You only have to read the first chapter of Lewis's book to realize the buy side does not understand how their own market works.
I initially made this revelation reading Haim Bodek's book The Problem of HFT - Collected Writings on High Frequency Trading & Stock Market Structure Reform. While very dry and boring, the book does explain very clearly how order types like "Hide Not Slide" allow you to jump to the front of the order queue and how HFT take advantage of that. It also points out though that these are not private orders only available to the selective few. They are available to anybody, but the buy side understands so little how the market has evolved, they have little idea what is going on, but continue to whine anyway.
For those of you not aware of "Hide Not Slide" and other such orders WSJs Scott Patterson wrote an article For Superfast Stock Traders, a Way to Jump Ahead in Line in 2012. Like Lewis's book, he paints a picture of big bad HFT but in the second half of the article the guts of the order types are discussed.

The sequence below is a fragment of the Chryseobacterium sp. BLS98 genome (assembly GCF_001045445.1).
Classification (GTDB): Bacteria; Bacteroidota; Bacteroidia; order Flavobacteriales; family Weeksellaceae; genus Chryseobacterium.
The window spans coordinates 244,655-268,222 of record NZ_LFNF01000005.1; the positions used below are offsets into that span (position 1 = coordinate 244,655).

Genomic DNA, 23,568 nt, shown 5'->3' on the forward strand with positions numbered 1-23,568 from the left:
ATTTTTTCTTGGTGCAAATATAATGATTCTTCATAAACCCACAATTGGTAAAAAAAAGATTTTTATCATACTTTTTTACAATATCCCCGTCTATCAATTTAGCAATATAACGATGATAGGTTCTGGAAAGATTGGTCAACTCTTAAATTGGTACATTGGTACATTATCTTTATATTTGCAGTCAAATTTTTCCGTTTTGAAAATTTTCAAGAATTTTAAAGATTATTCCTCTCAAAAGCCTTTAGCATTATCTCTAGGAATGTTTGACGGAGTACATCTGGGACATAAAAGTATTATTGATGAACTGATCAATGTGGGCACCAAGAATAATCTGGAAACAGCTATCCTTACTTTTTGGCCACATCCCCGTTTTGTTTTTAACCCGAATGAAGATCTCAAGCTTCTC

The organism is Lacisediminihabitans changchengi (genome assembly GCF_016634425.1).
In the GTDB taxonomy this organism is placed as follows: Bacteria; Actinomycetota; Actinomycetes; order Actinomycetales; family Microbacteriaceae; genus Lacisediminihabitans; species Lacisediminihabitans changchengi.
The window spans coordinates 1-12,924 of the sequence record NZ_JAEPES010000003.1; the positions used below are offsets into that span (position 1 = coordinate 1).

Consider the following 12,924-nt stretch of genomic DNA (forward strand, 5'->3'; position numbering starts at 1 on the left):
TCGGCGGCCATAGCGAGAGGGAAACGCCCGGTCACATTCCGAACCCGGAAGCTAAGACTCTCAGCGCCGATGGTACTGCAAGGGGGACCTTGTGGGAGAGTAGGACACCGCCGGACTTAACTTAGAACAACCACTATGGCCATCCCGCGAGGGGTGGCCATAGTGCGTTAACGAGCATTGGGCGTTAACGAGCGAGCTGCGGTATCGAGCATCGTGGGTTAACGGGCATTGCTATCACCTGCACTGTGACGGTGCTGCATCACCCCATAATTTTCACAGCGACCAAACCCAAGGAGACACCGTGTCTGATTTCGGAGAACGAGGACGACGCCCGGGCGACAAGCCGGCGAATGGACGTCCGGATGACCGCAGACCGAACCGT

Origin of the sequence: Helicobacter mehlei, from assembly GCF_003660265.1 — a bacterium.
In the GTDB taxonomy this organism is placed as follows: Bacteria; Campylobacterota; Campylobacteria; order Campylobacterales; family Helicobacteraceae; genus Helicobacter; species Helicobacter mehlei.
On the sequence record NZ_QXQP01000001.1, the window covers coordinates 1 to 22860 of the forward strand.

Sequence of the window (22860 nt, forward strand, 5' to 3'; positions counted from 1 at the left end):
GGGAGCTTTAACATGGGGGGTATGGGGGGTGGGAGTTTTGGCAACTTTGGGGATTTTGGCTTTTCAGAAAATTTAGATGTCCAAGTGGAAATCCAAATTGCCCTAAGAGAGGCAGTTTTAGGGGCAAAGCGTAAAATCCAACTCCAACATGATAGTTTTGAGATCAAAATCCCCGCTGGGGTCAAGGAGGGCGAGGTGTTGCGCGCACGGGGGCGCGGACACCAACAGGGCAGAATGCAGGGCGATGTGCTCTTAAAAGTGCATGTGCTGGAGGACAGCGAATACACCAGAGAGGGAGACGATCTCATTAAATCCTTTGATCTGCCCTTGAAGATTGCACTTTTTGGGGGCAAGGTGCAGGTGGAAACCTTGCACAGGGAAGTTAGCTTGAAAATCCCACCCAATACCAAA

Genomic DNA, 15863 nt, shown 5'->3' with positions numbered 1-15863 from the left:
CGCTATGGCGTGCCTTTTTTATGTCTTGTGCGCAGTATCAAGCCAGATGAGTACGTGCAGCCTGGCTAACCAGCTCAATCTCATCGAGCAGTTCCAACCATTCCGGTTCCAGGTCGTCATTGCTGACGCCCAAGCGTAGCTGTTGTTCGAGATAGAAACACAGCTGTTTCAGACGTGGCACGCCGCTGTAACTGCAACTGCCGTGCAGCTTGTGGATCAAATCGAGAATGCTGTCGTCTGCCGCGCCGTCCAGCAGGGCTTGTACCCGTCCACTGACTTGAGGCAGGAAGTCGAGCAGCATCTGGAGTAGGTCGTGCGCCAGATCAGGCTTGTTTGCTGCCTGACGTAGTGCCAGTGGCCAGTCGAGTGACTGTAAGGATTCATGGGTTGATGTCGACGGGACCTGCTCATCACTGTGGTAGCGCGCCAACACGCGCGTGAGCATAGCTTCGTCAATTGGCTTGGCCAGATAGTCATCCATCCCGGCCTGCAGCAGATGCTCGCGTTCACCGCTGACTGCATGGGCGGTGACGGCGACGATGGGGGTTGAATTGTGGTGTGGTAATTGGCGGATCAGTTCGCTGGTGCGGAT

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One good trade by Mike Bellafiore, manager of a NY equities prop firm. It gives great insight into how professional traders think, most importantly their attitude to the market - the need to be resilient, to put in the work and always focus on making "one good trade, after one good trade"rather than focus on the results. If you are looking for a book that teaches you how to trade however, you wont find this useful, its language is very technical when discussing setups and unless you have a decent amount of experience with trading these parts probably wont make sense to you. It is still a worthwhile and useful read for novices, and quite entertaining, but be aware of this.
We have two selves, self 1 and self 2.
self 1 is our typical emotional ego thing, which jumps to judge, worry and carried away by emotions
self 2 is our calm inner self, which is vastly competent in getting things done.
self 1 never trusts self 2 and always interferes from getting things done.
Even having a checklist and trying to 'give instructions' is self 1 interfering with self 2.
Think if a violinist, starts giving instruction and following checklists, when he plays, absolutely that will screw up the performance. He simply switches to self 2 and completely trusts self 2 get the job done!
I think this is very true in trading too!
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